“THIS IS THE WAY OLD ‘CASEY’ STENGEL RAN….” The Wall Street Journal had a squib today on the fact that Luke Scott took 35.7 seconds to round the bases on his home run the other night. (Scott strained his hamstring while jogging round the bases and had to walk part of the way). I was reminded of something my father used to recite at the dinner table. Casey Stengel was a favorite of ours as a manager, with people calling out to each other if he was giving an interview, but what my father recited was about an inside-the-park home run that Casey hit in the 1923 World Series. It was by Damon Runyon, who was covering the event as a sports writer. The full text is here. I don’t recall my father reciting anything close to the whole thing, but here is an excerpt from the New York Post which leaves out some of Runyon’s repetitions and therefore some of the poetry: “â€œThis is the way old Casey Stengel ran yesterday afternoon, running his home run home in a Giant victory by a score of 5 to 4 in the first game of the World Series of 1923. This is the way â€” his mouth wide open. His warped old legs bending beneath him at every strike. His arms flying back and forth like those of a man swimming with a crawl stroke. His flanks heaving, his breath whistling, his head far back . . .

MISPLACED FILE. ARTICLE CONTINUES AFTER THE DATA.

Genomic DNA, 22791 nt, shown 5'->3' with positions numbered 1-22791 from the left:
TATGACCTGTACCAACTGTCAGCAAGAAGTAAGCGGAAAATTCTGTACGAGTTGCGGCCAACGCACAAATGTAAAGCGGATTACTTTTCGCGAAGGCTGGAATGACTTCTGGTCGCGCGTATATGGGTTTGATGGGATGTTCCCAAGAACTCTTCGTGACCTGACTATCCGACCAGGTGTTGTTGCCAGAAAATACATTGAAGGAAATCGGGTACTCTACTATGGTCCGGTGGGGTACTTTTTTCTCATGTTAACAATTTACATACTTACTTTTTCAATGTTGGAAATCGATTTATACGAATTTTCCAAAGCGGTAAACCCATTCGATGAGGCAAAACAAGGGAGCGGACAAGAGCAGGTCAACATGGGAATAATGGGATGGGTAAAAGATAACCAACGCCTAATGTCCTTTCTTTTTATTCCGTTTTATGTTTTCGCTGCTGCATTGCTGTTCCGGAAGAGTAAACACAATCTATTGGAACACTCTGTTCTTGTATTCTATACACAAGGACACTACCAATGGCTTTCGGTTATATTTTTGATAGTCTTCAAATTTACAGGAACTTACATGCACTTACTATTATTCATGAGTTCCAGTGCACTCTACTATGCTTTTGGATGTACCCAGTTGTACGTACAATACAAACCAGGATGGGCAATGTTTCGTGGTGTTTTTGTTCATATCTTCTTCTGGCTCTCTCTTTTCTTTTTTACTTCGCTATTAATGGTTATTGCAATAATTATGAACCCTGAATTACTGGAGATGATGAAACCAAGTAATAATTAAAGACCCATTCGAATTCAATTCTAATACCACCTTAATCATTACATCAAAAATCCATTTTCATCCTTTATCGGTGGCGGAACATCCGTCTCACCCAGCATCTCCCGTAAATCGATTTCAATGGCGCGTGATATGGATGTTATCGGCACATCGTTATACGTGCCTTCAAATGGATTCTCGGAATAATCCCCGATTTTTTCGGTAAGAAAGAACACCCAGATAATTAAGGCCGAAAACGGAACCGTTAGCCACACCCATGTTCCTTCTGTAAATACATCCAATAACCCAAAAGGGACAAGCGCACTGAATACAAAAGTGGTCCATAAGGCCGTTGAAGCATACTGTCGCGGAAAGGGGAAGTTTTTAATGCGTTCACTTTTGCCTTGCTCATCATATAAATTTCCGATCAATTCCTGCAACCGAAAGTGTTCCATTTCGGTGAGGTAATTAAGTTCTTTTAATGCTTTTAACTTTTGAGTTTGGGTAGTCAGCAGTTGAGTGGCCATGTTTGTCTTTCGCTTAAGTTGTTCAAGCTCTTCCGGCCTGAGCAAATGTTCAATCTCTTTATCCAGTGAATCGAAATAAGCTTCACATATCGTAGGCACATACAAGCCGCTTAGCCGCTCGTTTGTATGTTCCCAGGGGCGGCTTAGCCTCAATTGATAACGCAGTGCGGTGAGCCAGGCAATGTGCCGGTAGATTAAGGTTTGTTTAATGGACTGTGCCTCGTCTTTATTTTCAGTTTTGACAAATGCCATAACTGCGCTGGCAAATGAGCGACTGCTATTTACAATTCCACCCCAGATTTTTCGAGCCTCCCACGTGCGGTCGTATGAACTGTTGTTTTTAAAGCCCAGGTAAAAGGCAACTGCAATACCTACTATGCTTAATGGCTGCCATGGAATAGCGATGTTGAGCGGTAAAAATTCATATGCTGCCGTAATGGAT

â€œThe warped old legs, twisted and bent by many a year of baseball campaigns just barely held out under Casey Stengel until he reached the plate, running his home run home. Then they collapsed.â€ My father would then add two facts. First, Stengel married his wife Edna the next year, and her parents were supposed to have opposed the marriage because they had read Damon Runyon and thought of Stengel as too old for their daughter.
Second, Stengel was 33 years old.